Santi Cazorla more talented than Steven Gerrard, reveals former Liverpool striker Florent Sinama-Pongolle Sinama-Pongolle never managed to measure up to the standards at Liverpool (Picture: Getty)‘In training or in games, when Santi got the ball magic happened.’Liverpool signed Sinama-Pongolle as a teenager amid much fanfare, but the Frenchman never managed to fulfil his potential at Anfield.Sinama-Pongolle would be sold in 2006, but was part of Liverpool’s now famous 2004/2005 Champions League squad.After coming off the bench to play a crucial role in Liverpool’s comeback against Olympiakos in their last group stage game, Sinama-Pongolle would miss out on a spot in the squad that took on AC Milan in the final.More: FootballRio Ferdinand urges Ole Gunnar Solskjaer to drop Manchester United starChelsea defender Fikayo Tomori reveals why he made U-turn over transfer deadline day moveMikel Arteta rates Thomas Partey’s chances of making his Arsenal debut vs Man CitySinama-Pongolle then explained how his return to Liverpool following their epic comeback in Istanbul was a huge let-down.‘It’s the only thing about my time at Liverpool that leaves a bad taste,’ he recalled. ‘The organisation after Istanbul was an absolute disgrace. ‘The day after, those of us who weren’t in the squad for the final were put on a separate flight so the wives and girlfriends could go back on the main plane with the team. Advertisement Coral BarryTuesday 5 May 2020 10:16 amShare this article via facebookShare this article via twitterShare this article via messengerShare this with Share this article via emailShare this article via flipboardCopy link339Shares Advertisement Comment Cazorla and Gerrard faced each other in the Premier League (Picture: Getty)Florent Sinama-Pongolle branded Steven Gerrard the most ‘complete’ footballer he ever played with, but insists Santi Cazorla was more talented than the Liverpool legend.Cazorla, who is still playing at Villarreal, would become a household name at Arsenal under Arsene Wenger and remains a massively popular figure in football.Gerrard has gone down as one of Liverpool’s greatest ever players and Sinama-Pongolle played alongside ‘Captain Fantastic’ during some of his best years.‘Certainly the most complete player,’ Sinama-Pongolle told the Athletic about Gerrard. ADVERTISEMENT‘As a man, as a footballer, in terms of mentality, as a leader, yes he had everything. AdvertisementAdvertisement‘But in terms of just talent, in my opinion I played with more talented players. Sergio Aguero at Atletico (Madrid) was amazing. ‘Genius — every time he got the ball. I played with Santi Cazorla at Huelva and he was just “wow”. One of the best. Sinama-Pongolle was on the podium for Liverpool’s Istanbul triumph (Picture: Getty)‘Our flight arrived a bit later but the bus around the city didn’t wait for us. ‘They claimed that there were so many people on the streets of Liverpool that the police needed it to start. It was unfair. ‘They should have waited for the squad players. When I got back to Liverpool, I just went home and cried like crazy.‘The night before everything was great. It was so exciting. I should have been on that bus. I was really sad about how the club handled that.’Who is the more talented player?Cazorla0%Gerrard0%Share your resultsShare your resultsTweet your resultsMORE: Patrice Evra reveals death threats from jailed Liverpool fans after Luis Suarez racist abuseMORE: John Barnes suggests Kylian Mbappe’s ‘attitude’ makes him the wrong fit for LiverpoolFollow Metro Sport across our social channels, on Facebook, Twitter and Instagram. For more stories like this, check our sport page.
The 26-year-old midfielder, who has 12 senior caps, was tipped to make it into Roy Hodgson’s squad for the friendly with Denmark earlier this month after embarking on a blistering run of form for his club. However, he did not make it and that, he believes, has sealed the fate of his World Cup dreams despite the absence of Arsenal’s Theo Walcott through injury. Sunderland winger Adam Johnson has warned his fellow England hopefuls they have little chance of playing for their country if they are not at a top-eight club. Johnson told the Journal: “I think a lot of people saw me as almost a certainty [for the Denmark squad], but if you look at the last squad it was almost all top-eight [players] bar [Cardiff defender Steven] Caulker. “I think that says a lot about the selection. I don’t think it really matters how well you are playing – it’s who you play for. “If you look at the last 10 squads, Southampton have been playing well, they are in the top eight – and the rest are Everton, Tottenham, Man United, City, clubs like that.” Southampton climbed into the Barclays Premier League’s top eight at the weekend, helping to illustrate Johnson’s point. Of the 30 men named by Hodgson for the Denmark game, 25 of them play for clubs among that group. Indeed, Johnson fears he now has less chance of being selected as a regular at the Stadium of Light than he did while he was warming the bench at former club Manchester City. He said: “I came to Sunderland to play more, rather than thinking about England, but some games I wasn’t even on the bench at City but I was still in the England squad. “Now I’m playing more and I can’t get a cap. It’s just a fact – it’s not me being sour. Some players, if they weren’t playing for the big clubs, wouldn’t be anywhere near it [the squad].” Press Association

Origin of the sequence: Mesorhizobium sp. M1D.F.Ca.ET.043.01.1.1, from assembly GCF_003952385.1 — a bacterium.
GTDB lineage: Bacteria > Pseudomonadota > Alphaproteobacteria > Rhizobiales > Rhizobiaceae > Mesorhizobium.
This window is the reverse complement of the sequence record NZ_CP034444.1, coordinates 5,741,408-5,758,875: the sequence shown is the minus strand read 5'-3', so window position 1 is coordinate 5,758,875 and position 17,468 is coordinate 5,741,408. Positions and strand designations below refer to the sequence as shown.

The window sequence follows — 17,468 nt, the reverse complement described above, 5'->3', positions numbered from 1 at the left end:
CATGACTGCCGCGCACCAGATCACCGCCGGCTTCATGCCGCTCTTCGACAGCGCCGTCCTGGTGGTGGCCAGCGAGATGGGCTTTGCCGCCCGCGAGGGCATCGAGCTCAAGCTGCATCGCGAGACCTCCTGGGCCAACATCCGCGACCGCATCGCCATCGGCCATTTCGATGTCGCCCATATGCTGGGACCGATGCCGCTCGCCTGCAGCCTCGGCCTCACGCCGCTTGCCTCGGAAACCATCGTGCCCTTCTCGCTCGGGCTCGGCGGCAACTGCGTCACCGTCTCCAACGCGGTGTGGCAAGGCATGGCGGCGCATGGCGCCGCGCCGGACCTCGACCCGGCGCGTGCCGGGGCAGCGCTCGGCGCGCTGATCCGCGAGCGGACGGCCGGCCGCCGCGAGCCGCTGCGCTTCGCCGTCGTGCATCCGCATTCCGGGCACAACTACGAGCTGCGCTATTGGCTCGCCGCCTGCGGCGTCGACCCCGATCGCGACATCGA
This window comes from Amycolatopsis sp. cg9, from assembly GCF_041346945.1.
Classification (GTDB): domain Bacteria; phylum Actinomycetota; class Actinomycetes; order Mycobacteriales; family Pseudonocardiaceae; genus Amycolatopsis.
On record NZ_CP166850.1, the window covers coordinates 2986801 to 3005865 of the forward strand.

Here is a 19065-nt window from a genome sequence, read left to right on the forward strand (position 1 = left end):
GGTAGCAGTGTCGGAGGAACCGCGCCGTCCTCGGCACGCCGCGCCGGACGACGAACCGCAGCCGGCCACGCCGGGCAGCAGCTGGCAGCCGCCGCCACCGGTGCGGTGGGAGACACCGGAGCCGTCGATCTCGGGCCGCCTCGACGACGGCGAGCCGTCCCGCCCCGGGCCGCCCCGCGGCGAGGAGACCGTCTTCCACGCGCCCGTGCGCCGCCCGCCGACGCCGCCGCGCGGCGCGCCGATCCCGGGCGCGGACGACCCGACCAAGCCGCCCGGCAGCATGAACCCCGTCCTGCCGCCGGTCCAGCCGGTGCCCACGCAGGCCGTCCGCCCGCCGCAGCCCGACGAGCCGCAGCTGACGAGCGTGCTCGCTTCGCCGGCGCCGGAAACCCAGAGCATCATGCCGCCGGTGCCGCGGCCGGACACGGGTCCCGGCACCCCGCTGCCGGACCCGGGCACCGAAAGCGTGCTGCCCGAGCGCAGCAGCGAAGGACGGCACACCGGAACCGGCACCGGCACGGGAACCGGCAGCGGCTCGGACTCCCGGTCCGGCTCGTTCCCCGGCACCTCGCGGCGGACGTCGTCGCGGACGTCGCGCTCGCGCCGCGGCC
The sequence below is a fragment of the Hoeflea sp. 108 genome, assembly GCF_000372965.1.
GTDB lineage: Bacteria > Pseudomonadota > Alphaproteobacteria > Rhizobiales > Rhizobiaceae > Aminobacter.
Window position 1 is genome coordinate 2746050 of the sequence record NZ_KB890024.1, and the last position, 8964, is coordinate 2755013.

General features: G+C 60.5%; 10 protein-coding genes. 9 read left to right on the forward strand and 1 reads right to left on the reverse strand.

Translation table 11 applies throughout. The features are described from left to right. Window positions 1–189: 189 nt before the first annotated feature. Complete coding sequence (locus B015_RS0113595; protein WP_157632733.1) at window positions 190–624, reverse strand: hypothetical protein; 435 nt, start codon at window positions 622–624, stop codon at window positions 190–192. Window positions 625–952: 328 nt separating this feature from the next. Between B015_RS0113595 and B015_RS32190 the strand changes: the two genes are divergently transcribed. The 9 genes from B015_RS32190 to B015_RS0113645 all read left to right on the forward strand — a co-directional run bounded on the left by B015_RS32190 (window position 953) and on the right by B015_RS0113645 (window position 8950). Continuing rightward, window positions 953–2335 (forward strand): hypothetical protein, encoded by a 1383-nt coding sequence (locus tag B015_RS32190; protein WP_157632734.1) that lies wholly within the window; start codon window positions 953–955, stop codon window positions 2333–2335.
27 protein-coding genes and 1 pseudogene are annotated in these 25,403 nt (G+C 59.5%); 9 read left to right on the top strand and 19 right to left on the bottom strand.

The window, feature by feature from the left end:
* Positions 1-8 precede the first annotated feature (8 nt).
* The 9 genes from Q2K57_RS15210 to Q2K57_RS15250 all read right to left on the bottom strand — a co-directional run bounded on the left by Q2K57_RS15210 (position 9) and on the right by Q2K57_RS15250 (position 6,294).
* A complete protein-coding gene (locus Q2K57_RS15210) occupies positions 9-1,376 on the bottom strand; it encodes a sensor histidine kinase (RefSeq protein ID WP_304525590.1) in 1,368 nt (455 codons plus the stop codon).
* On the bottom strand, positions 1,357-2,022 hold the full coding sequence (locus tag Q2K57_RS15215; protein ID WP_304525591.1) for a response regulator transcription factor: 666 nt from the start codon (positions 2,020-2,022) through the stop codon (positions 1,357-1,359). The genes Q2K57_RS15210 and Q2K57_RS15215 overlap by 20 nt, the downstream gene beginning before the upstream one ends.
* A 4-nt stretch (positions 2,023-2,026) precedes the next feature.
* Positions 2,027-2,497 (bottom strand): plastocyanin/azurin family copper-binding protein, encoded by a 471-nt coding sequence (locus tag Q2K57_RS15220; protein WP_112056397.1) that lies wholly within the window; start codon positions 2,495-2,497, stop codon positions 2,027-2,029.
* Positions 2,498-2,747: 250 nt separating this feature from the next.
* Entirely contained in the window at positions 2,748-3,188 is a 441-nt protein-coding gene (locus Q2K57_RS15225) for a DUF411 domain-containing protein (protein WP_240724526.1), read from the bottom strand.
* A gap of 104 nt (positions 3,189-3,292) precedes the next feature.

Until the chase started, this day in the life of Valley traffic officers was nearly two hours of sitting in stop-and-go traffic. Sure there was the shirtless man arrested earlier for punching a woman in the ear after a tiny fender bender. And there was a grimy pickup truck that got impounded for 30 days because the driver had no license, and a steamy Commuter Express bus that stalled on a busy roadway. It was all predictable commuter troubles that you see every day driving around. But seeing traffic-choked roads ruin law enforcement efforts to get the bad guy – and in the end, help him get away – raises questions about urban planning. Bustos wondered if fire and police departments are even considered when developers slap up homes without widening the roads. With 1.8 million people residing in the Valley and making their own traffic simply by living here, the roads are even more jam packed by commuters from far-reaching suburbs getting off the clogged freeways and looking for shortcuts on local streets. “It’s part of what we see going from point A to point B,” said Bustos. “It’s part of our community.” firstname.lastname@example.org (818)713-3746 160Want local news?Sign up for the Localist and stay informed Something went wrong. Please try again.subscribeCongratulations! You’re all set! If you hop in your own car and join millions of commuters on busy L.A. thoroughfares during rush hour, you’ll come to this conclusion: Traffic sucks for everyone. But if you hitch a ride with the Los Angeles Police Department’s Valley Traffic Division and join the gridlock, you’ll discover this: Crooks love traffic – and move a lot faster through it than the rest of us. Take the guy driving a stolen van on Monday near Woodley Avenue and Victory Boulevard. He not only managed to maneuver through slow-moving cars to lose a convoy of black-and-white patrol cars pursuing him, but he was able to ditch the van, scramble away shoeless and disappear into a residential neighborhood. At the outset of the chase, a sea of cars had snarled Los Angeles County sheriff’s deputies who were earlier patrolling the Orange Line when they checked the license plates on the van and discovered it was stolen. Police might not have gotten to the van for hours had bewildered families not noticed the man hopping out of the still-moving van, which ambled into a white iron fence outside a house on Haynes Street. They eventually flagged down authorities. But not even a team of energetic K-9s and brawny deputies toting high-powered rifles could sniff out the barefoot fugitive in the neighborhood. The only clues he left behind were a Darth Vader mask strapped to the passenger seat headrest and a baseball cap resting on top. Detective Bill Bustos, my tour guide Monday to Valley traffic crime, said the mask might have been used as a disguise in robberies.